#3: Politics, Parasites and a Proof of Principle

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Now that Max Baucus and Senate Finance have finally pushed their bill out of committee, there are at least five legislatively viable approaches to healthcare reform floating around on the Hill. (Also see this, but quickly, it’s all getting dated even as I write.) Given the current political picture, there’s every reason to believe that Congress will push through some sort of healthcare reform legislation, perhaps before the end of the year.

President Obama will sign it, and I’d like to think that he’ll be holding his nose when he does so. That’s because the bill he gets is almost certain to be at least 50% fecal matter by weight.

Oh, sure, there will be a lot of laudable stuff in the final bill. It will cover more people by making healthcare coverage more affordable, it will possibly put something remotely resembling a leash on the for-profit insurance companies, it will probably mandate EMR (which I consider to be a Good Thing) and, most importantly, it will demonstrate an incredibly important proof of principle: health care reform is actually possible.

Remember, a huge array of powerful actors were dead set against any reform at all, right from the git-go– extremely well-monied and reactionary interests, people who don’t know the difference between a pneumonia and a blister, who would be perfectly happy to let you die in the street if it saved them a dollar on their taxes, the kind of folk who are generally in it for themselves and eat their young.  The fact that anything even got out of committee, given the carefully staged town hall outbursts, gazillions spent on disinformation, and hysterical bull**** about “death panels,” is something akin to a legislative miracle.

So yeah, the final bill will have a lot of reasonably tasty stuff in it. It will also be at least 50% excrement. And what happens, exactly, when you mix tasty stuff with excrement?

Still, I’m one of those guys who likes to think that the glass is only half full of crap, and there is a glimmer of hope that the complex, corrupt, mysterious and intensly Kabuki-like process of legislative reconciliation now underway will actually improve on the bills that have come out of committee.

I also play Mega Millions on a regular basis. (I won $3 this morning, woo-woo!).

But hey, there’s always next time (see Proof of Principle, above). And so, for next time, and for the Mega-Millions part of me who hopes against hope that something useful will come out this time, I humbly offer, in all its glorious simplicity, Sullydog’s Overriding Principle for Meaningful Health Care Reform.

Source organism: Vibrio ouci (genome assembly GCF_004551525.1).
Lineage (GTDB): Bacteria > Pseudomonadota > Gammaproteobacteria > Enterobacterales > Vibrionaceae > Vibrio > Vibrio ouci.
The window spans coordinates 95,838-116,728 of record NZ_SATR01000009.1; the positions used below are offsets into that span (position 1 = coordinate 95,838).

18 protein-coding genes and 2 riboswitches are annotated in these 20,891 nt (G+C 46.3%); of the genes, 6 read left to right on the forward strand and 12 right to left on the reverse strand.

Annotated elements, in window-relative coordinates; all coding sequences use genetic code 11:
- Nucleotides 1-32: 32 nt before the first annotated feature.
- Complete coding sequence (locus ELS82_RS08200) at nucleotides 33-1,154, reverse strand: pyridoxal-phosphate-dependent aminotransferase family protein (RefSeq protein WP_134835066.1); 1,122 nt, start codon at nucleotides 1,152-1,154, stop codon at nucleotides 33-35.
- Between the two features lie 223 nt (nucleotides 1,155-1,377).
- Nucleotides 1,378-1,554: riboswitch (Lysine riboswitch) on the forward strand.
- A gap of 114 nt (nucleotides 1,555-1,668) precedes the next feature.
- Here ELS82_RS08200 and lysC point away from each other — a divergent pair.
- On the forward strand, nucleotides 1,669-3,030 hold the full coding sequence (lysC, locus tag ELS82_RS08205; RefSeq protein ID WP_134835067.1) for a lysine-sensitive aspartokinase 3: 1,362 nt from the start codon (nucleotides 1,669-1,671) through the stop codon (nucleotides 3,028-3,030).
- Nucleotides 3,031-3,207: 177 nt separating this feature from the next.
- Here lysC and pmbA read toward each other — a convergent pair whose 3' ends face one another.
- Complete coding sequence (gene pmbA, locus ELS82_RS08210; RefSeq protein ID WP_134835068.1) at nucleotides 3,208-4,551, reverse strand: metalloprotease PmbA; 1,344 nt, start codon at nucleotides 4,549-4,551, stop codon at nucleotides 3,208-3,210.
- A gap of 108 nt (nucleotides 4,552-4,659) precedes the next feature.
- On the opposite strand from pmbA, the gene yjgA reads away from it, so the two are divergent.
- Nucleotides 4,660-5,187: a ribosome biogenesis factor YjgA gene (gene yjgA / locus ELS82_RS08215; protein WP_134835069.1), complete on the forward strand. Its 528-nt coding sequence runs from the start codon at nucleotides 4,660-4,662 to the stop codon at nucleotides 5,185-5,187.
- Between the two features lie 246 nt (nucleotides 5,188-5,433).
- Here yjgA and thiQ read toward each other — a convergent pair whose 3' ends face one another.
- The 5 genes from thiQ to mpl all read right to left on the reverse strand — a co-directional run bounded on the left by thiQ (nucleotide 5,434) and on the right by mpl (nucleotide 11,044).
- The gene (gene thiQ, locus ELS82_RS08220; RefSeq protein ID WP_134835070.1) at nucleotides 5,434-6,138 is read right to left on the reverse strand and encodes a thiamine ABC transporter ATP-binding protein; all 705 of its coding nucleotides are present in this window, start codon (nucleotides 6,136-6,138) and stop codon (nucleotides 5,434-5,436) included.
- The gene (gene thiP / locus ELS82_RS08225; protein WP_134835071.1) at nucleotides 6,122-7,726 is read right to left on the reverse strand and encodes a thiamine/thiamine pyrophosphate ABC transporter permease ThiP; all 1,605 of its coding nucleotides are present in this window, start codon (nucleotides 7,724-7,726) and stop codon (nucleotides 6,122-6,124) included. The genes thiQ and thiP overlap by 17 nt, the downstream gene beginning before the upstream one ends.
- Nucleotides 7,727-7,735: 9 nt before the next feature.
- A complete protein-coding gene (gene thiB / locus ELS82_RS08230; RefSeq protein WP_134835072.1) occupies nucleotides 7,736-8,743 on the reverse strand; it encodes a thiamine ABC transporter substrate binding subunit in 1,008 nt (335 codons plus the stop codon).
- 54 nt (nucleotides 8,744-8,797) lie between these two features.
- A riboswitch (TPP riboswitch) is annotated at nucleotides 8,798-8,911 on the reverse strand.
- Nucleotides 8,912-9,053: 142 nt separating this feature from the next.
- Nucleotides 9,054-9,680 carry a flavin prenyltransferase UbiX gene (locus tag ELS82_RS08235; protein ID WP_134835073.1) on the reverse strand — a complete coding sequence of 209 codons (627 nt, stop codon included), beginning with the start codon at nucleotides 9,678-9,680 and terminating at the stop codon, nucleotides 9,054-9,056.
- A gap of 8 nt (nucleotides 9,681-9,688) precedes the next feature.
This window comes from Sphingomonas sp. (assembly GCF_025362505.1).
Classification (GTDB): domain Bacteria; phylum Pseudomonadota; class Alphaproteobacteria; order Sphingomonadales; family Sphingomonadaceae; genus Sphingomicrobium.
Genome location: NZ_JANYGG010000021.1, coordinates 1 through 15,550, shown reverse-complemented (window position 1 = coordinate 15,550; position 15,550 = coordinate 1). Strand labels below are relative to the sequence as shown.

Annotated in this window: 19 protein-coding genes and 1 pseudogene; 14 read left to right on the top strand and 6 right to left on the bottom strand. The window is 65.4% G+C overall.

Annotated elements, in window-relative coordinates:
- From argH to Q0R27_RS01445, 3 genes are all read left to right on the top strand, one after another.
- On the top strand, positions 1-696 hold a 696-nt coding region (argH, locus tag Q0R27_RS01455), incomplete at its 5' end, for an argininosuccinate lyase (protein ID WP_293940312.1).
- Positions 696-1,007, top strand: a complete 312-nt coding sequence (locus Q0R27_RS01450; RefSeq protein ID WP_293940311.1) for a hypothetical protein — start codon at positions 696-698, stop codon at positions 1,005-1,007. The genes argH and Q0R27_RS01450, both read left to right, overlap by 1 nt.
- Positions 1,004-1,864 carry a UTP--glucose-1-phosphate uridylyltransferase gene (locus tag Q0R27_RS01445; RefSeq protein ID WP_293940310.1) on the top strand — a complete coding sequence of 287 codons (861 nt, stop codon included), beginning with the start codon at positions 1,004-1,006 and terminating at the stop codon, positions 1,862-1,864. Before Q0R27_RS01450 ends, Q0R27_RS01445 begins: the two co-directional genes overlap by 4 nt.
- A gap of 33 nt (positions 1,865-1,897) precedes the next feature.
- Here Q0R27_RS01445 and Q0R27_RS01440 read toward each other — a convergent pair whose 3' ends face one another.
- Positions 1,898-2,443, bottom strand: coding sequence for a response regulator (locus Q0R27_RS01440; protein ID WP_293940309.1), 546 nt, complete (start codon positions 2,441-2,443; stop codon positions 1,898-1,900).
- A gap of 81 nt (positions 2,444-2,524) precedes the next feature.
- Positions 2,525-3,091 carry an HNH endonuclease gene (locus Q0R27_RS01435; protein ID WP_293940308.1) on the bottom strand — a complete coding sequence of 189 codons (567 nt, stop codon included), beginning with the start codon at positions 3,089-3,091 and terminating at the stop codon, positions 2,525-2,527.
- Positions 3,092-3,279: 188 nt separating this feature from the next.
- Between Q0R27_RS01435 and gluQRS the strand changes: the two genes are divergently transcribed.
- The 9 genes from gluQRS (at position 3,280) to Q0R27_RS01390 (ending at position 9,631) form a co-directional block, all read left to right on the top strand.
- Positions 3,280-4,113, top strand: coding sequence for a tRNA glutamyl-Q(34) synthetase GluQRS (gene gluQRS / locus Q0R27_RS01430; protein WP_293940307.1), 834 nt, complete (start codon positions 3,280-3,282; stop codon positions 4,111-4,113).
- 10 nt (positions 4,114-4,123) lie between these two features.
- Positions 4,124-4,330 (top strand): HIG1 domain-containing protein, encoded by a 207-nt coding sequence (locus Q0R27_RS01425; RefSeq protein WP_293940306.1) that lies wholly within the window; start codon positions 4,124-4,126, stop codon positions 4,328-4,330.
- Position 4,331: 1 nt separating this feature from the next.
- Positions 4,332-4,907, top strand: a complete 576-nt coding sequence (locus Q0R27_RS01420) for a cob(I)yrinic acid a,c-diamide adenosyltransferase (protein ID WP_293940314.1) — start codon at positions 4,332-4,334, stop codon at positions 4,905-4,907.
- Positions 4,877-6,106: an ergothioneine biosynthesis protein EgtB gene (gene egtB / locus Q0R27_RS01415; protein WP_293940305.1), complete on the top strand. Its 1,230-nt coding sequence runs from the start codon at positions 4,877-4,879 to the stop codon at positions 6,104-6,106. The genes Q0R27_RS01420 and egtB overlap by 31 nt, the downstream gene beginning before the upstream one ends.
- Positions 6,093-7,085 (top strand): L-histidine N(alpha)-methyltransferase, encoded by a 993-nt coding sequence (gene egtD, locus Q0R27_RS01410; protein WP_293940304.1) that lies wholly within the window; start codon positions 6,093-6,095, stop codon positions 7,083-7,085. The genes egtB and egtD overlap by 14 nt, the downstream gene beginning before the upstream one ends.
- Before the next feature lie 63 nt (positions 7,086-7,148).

Ready, Nancy? Harry? Barack? Lewalski? I know you’re reading this.

Brace yourselves.

Here it comes.

Don’t spend health care money on people who don’t do health care.

That’s it. That’s all there is to it. And from a physician/patient perspective, it really makes a lot of sense. It’s really just a polite way of saying that parasites are very bad for you and must be exterminated without mercy. Huge segments of the health care economy are parasitical, sucking resources out of the system without giving a damn thing back, except increased costs, perverse incentives, and toxic administrative burdens. If a new health care system were to put even a few of these helminths out of business, that would be a prime indicator that something had been done right.

Just to be clear, I’m not talking about people who run hospitals and clinics, critical administrative and support personnel–although truly meaningful reform would reduce the need for administrative support. It takes a lot of people to do billing and wrangle with HMOs. No, I’m talking about the real bloodsuckers, the people who line their pockets with American healthcare dollars and don’t actually do anything to promote or support patient care–people who, in fact, weaken the entire system and put our patients in jeopardy.

There are plenty of barnacles on the hull of US healthcare, but two groups deserve special attention. I don’t think I’ll get any argument from most people on the first genus of tapeworms that should be in our crosshairs: malpractice lawyers.

Now, from my tone, you might prematurely surmise that I’m hostile to all malpractice lawyers, or that I think the medical malpractice tort system is a bad thing in and of itself.

So, just to be sure there’s no mistake, that nobody misconstrues what I’m saying here, let me just clarify by saying that you would be absolutely right. That’s exactly what I’m saying.